Perspective please, regarding Twins

MINNEAPOLIS — Season ticket-holders have renewed at 95 percent. A fair share of the folks that held partial season tickets in 2010 have increased the number of games. The Twins expect to reach the cutoff of 25,000 season tickets during the next few weeks.

This is the most conclusive referendum for the on-field performance and the appeal of the ballpark in the team's first season in Target Field.

The Twins went 94-68 to win the American League Central. This equaled the second-best victory total of the decade.

It was a decade (2001-2010) in which the Twins had nine winning seasons and produced an average record of 89-73. There were six division titles, as well as a Game 163 loss to the White Sox in 2008.

This has been a remarkable revival when you recall that through the prior eight seasons (1993-2000), the average record was 66-87. The Twins finished fifth in the seven-team AL West in 1993, then either fourth (four times) or fifth (three) in the five-team AL Central.


In the year ahead, there will be a 10-year anniversary of a footnote in this franchise's history: On Nov. 6, 2001, major league owners met in suburban Chicago and approved contraction from 30 teams to 28. The targeted clubs were the Montreal Expos and the Twins.

Harry Crump, a district court judge in Hennepin County, took away the momentum for contraction by issuing an injunction that favored the Metropolitan Sports Facilities Commission (the Metrodome landlord) over the Twins. Crump's decisions also gave the Twins' baseball operation time to work on the momentum gained from the 85-77 record in 2001 — the first winning season since 1992.

What the team has done with that momentum is extremely impressive. The downside has been the events of October — a litany of postseason failure that some folks seem to find as disturbing as those 199 games the Twins finished out of first place from 1993 through 2000.

In their latest sudden death, the Twins were swept by a vulnerable Yankees club. This playoff era started in 2002 with an upset of Oakland in the first round and Joe Mays beating the Angels in the Game 1 of the ALCS. Since then, the Twins are 0-6 in postseason series, 2-19 in games and have a 12-game losing streak.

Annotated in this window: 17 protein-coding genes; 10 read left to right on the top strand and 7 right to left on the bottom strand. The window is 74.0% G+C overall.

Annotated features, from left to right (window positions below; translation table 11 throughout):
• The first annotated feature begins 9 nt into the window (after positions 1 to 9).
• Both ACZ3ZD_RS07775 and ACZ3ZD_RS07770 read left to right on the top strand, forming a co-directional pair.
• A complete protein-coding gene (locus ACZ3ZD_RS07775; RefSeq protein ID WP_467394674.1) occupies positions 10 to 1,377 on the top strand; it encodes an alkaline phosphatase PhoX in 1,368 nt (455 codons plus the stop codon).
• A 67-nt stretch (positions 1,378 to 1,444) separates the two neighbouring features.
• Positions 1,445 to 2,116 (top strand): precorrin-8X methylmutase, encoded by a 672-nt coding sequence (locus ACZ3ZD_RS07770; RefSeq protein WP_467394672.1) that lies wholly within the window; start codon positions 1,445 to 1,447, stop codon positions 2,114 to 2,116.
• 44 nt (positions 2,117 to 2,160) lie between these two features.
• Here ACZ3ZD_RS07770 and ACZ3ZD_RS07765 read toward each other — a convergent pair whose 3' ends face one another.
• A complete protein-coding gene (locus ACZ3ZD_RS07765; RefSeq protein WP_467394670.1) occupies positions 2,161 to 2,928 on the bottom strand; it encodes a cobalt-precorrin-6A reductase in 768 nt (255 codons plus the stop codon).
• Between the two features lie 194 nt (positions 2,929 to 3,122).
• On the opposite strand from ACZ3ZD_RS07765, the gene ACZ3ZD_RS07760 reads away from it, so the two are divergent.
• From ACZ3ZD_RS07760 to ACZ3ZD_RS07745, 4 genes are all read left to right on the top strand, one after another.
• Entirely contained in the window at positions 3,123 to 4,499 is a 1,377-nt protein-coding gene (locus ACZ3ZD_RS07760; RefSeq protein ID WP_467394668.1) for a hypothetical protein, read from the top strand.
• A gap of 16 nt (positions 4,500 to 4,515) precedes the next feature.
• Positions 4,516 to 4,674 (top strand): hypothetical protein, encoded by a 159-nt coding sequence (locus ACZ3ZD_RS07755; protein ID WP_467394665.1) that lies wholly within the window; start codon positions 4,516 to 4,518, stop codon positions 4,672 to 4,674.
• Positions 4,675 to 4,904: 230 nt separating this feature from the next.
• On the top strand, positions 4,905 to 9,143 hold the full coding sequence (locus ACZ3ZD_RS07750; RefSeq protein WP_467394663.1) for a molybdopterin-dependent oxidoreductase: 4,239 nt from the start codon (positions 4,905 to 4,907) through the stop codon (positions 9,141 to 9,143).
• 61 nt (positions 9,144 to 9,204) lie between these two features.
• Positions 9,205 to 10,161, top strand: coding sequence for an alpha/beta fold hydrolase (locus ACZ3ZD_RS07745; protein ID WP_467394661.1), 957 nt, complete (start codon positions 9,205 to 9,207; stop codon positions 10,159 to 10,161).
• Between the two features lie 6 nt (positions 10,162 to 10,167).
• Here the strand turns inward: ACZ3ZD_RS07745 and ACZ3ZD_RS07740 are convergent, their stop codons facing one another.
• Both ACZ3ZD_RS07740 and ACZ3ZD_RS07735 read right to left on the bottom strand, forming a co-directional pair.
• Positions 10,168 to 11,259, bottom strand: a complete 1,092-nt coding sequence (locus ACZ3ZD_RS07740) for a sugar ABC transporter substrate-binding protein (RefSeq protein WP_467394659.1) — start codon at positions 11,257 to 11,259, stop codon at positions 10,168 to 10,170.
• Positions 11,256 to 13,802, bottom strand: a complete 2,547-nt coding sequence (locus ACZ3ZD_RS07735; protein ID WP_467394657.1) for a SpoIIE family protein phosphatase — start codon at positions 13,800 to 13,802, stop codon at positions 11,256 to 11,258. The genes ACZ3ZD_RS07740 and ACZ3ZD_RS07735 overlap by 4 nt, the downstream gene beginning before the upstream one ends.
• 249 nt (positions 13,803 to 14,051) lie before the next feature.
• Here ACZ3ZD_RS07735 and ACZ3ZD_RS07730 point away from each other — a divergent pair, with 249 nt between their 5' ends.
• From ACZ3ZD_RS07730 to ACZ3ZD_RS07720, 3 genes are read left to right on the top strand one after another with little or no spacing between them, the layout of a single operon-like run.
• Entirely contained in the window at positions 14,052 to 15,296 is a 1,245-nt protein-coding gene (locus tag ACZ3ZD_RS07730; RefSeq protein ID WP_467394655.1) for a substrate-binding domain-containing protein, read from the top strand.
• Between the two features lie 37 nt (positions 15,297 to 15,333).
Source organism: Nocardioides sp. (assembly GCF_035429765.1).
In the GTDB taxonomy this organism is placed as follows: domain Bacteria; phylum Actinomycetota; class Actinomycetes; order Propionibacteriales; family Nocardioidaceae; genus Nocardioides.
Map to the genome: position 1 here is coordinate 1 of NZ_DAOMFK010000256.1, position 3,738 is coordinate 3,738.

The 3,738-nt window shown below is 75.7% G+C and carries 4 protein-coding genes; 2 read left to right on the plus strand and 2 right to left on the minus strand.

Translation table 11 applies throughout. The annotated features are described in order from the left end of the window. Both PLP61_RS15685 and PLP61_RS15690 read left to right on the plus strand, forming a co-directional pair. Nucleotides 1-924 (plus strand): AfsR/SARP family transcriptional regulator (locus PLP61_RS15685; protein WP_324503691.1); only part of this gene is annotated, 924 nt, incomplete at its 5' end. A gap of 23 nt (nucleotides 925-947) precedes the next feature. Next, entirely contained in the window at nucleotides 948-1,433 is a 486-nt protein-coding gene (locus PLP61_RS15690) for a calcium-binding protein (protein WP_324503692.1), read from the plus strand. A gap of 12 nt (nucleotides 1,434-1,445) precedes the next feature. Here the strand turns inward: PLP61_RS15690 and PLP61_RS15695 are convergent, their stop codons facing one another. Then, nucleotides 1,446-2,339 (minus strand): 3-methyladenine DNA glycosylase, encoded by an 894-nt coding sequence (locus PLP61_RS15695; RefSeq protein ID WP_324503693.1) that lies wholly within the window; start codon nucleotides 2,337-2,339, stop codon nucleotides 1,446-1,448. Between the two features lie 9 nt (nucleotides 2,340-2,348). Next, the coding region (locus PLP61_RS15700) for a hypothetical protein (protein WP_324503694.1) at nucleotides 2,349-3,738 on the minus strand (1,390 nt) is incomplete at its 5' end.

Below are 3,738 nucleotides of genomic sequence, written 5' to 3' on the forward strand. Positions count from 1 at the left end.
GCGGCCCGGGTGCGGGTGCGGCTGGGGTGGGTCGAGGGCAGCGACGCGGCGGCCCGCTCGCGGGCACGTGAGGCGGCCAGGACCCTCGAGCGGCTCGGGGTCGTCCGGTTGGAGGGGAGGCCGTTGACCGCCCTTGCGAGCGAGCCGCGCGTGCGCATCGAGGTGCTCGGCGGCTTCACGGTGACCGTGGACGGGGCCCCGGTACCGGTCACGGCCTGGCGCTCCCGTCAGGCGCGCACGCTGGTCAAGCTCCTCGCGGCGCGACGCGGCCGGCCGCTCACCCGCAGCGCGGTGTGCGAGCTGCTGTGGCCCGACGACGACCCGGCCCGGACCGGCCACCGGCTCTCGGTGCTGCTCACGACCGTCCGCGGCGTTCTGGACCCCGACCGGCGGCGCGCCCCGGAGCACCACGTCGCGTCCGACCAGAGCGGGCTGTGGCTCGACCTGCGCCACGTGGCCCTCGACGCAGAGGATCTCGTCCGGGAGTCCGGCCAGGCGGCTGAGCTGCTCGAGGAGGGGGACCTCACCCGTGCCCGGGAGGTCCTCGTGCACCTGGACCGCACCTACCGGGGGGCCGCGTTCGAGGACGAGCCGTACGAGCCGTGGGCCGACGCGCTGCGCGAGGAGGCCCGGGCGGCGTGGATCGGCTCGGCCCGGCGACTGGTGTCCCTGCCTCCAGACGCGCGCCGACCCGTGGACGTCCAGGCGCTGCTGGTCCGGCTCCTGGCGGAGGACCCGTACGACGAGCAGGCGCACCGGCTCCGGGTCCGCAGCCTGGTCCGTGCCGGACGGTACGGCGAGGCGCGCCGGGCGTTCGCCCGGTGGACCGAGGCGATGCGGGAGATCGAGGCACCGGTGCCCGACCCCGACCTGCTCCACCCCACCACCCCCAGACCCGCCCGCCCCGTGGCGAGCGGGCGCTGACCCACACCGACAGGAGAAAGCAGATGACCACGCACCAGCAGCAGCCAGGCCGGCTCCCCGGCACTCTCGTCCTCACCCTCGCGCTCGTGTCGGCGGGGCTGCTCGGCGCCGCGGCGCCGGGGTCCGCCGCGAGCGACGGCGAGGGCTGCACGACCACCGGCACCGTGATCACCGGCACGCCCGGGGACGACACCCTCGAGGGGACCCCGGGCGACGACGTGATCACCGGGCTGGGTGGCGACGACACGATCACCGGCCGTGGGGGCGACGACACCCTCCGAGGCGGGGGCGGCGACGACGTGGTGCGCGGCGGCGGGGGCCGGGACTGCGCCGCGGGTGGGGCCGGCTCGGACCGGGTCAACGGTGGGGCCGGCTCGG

What next?

What do you about it? Keep trying to get back there.

The Twins' brain trust looked at the six-month grind of 2010 (more than the Yankees' sweep) and reached a conclusion:

They were 53-28 in Target Field, and yet it came up as a big yard where speed should play better than power. And in 2010, the Twins offered their slowest collection in years, with lead foots at shortstop (J.J. Hardy), in left (Delmon Young) and right (Jason Kubel), and the faster-than-molasses Orlando Hudson at second.


The Twins weren't prepared to make big moves in the outfield — not with Delmon's production last season. What they need is for Denard Span to have a better year in center, and for Justin Morneau to return to first, so that the adequate Michael Cuddyer can be available in right.

Where the Twins could go with speedier alternatives was in the middle of the infield.

In 2009, Alexi Casilla was written in at second base, after several weeks of strong play the previous summer. He failed miserably. Now, he's 26, played OK in limited action in 2010, and the Twins have decided to give him another (and last) shot to claim a place in the middle of the infield.

His partner at season's start will be Tsuyoshi Nishioka, also 26 and the Japan League batting champion. He was introduced as a Twin at Target Field on Saturday.

The e-mailers carry the same theme: "How do the Twins know that Nishioka can play here?"

The Twins have $15 million of confidence that he can, but they don't know.

They also don't know if Joe Nathan will be joining Matt Capps and Jose Mijares at the end of the bullpen in April, or if Morneau will say "I'm ready," or if starter Kyle Gibson and reliever Carlos Gutierrez will be ready to help by June, or if Span is the player they saw in '09 or last year, or if three pitchers from Alex Burnett, Jim Hoey, Pat Neshek, Glen Perkins, Anthony Slama and Scott Diamond can fill the bullpen, or if Brian Duensing is a bona fide starter, or ...

Relax. Enjoy the holidays.


It's only two months to pitchers and catchers, when the annual mysteries start to be unraveled.

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